One-sided and Two-sided Convergence in the North Atlantic

Sidedness of convergence, rather than divergence, may also be a concept useful in understanding the overturning circulation at its undisputed northern extreme, in the North Atlantic. The formation of deep water masses there was once understood in terms of isopycnic mixing of saline water from farther south in the Atlantic with cold water at least in part from the Arctic [32], and this view of a two-sided North Atlantic convergence persists in current textbooks [33]. However, many recent depictions of the overturning circulation present the sinking to form deep water in the North Atlantic as the result of high-latitude cooling of saline water [34- 36]. The latter view would suggest one-sided convergence akin to that seen by geologists (Figure 2D), although some form of downwelling intermediate between two-sided (mixing) and onesided convergence is conceivable as well (Figure 2).


One’s view of upwelling in the Southern Ocean need not be constrained to an either-or choice of upwelling at 42-58°S in the Antarctic Circumpolar Current or at 60-68°S in the Antarctic Divergence of the Antarctic Circumpolar Current and the Antarctic Coastal Current or Polar Current. Instead, application of concepts from other fields allows upwelling in the Southern Ocean to be reconciled as a one-sided divergence at 45-58°S in the ACC and a two-sided divergence of the ACC and ACoC or PC at 62-68°S, with northward flow of the latter divergence mixing with the northward flow of the former to form the upper limb of the Meridional Overturning Circulation. However, the two upwellings are not evenly matched in multiple respects, in that upwelling in the ACC is presently the much larger flux, whereas upwelling in the Antarctic Divergence delivers nutrient-rich water suggestive of greater time at depth in its travels.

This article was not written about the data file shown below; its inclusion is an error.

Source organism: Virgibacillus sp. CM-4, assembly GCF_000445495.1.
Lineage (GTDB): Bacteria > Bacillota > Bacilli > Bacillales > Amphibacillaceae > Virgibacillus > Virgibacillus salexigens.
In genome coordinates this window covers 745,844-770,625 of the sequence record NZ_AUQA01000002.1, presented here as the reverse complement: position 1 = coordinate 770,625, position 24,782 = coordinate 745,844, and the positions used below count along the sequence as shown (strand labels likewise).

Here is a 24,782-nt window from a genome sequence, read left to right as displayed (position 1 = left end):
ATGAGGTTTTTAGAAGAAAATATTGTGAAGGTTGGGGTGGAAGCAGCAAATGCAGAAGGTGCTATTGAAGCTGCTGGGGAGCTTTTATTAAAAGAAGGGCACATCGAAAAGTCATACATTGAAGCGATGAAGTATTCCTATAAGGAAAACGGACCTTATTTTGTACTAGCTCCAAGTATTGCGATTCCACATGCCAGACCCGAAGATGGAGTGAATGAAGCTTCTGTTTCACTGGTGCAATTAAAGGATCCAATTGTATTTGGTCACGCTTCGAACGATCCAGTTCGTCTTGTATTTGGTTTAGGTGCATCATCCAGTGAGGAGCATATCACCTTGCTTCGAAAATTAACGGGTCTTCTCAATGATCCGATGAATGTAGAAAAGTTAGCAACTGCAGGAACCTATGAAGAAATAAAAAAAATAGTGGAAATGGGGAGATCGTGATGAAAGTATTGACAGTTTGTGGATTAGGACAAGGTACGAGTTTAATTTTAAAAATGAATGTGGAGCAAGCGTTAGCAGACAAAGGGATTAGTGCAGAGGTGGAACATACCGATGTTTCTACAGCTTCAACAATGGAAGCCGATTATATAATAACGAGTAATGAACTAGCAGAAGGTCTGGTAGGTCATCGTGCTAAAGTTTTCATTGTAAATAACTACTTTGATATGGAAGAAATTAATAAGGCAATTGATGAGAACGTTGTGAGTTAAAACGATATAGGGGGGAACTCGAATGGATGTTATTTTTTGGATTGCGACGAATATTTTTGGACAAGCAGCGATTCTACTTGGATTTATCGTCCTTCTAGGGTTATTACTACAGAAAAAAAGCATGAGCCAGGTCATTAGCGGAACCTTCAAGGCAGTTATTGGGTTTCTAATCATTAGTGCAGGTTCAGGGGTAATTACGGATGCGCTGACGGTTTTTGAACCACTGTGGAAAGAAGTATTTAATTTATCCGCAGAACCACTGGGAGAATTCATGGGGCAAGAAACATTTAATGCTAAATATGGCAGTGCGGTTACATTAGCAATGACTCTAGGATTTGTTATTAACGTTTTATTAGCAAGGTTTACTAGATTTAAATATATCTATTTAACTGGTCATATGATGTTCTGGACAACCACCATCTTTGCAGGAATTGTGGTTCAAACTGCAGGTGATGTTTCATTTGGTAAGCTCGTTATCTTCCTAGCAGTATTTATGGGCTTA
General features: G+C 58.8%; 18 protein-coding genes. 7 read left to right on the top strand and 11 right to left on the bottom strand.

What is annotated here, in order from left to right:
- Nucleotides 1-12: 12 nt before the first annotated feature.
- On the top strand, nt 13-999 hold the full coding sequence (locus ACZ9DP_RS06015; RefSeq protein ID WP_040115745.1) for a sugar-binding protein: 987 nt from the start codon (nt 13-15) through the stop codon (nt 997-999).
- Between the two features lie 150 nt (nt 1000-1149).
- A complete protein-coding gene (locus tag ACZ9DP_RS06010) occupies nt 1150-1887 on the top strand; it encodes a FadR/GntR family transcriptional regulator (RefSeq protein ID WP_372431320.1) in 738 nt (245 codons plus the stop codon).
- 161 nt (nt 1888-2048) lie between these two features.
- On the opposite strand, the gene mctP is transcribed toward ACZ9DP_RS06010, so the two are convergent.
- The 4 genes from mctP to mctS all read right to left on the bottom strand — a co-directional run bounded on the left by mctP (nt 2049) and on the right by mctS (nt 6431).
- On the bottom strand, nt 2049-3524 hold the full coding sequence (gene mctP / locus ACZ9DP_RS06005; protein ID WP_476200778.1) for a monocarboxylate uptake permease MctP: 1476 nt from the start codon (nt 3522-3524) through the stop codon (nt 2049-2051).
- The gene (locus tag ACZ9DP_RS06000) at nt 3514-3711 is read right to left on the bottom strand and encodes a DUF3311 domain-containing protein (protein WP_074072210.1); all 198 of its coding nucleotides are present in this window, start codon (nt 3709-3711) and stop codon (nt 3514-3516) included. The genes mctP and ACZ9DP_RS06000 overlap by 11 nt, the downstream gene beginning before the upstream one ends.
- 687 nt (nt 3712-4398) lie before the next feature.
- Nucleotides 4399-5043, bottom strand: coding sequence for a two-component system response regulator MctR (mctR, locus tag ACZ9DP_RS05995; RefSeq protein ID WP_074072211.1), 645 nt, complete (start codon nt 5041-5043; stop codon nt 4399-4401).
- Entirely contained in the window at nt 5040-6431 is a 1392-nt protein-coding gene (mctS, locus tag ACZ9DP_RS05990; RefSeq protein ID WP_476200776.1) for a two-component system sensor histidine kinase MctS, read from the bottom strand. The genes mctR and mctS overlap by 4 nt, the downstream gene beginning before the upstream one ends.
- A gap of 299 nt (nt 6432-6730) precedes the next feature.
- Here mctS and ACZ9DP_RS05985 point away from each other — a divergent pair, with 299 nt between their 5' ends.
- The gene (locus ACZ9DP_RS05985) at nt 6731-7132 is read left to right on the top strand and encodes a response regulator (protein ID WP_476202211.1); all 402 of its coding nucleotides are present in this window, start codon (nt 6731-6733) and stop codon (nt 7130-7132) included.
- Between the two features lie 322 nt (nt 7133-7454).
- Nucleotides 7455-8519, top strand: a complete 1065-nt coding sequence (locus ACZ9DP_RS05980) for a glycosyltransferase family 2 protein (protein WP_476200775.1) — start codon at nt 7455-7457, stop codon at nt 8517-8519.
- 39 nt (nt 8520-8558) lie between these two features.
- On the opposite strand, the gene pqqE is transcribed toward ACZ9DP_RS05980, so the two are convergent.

1. Broecker WS, Peng TH (1982) Tracers in the Sea. BioScience 34(7): 452.
  2. Broecker WS (1991) The great ocean conveyor. Oceanography 4(3): 79- 89.